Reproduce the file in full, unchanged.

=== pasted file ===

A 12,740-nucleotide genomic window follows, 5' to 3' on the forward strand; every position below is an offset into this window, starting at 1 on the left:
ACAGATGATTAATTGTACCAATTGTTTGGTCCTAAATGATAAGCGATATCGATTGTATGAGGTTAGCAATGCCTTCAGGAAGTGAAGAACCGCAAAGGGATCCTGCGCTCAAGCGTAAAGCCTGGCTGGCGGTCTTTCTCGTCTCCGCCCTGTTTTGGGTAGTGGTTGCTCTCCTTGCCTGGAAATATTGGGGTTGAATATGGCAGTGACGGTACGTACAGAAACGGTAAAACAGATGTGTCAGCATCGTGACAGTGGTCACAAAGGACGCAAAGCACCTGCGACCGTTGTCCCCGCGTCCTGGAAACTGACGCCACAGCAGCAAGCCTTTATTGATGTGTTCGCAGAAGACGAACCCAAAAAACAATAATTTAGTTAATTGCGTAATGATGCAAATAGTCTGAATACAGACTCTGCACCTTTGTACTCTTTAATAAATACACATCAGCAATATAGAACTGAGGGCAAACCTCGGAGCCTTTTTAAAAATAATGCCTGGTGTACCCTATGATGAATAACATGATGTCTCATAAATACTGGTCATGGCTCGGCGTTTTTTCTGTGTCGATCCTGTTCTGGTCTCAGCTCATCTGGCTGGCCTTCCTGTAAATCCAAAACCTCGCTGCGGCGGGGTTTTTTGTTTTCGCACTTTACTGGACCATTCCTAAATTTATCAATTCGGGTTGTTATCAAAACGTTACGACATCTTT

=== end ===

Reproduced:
A 12,740-nucleotide genomic window follows, 5' to 3' on the forward strand; every position below is an offset into this window, starting at 1 on the left:
ACAGATGATTAATTGTACCAATTGTTTGGTCCTAAATGATAAGCGATATCGATTGTATGAGGTTAGCAATGCCTTCAGGAAGTGAAGAACCGCAAAGGGATCCTGCGCTCAAGCGTAAAGCCTGGCTGGCGGTCTTTCTCGTCTCCGCCCTGTTTTGGGTAGTGGTTGCTCTCCTTGCCTGGAAATATTGGGGTTGAATATGGCAGTGACGGTACGTACAGAAACGGTAAAACAGATGTGTCAGCATCGTGACAGTGGTCACAAAGGACGCAAAGCACCTGCGACCGTTGTCCCCGCGTCCTGGAAACTGACGCCACAGCAGCAAGCCTTTATTGATGTGTTCGCAGAAGACGAACCCAAAAAACAATAATTTAGTTAATTGCGTAATGATGCAAATAGTCTGAATACAGACTCTGCACCTTTGTACTCTTTAATAAATACACATCAGCAATATAGAACTGAGGGCAAACCTCGGAGCCTTTTTAAAAATAATGCCTGGTGTACCCTATGATGAATAACATGATGTCTCATAAATACTGGTCATGGCTCGGCGTTTTTTCTGTGTCGATCCTGTTCTGGTCTCAGCTCATCTGGCTGGCCTTCCTGTAAATCCAAAACCTCGCTGCGGCGGGGTTTTTTGTTTTCGCACTTTACTGGACCATTCCTAAATTTATCAATTCGGGTTGTTATCAAAACGTTACGACATCTTT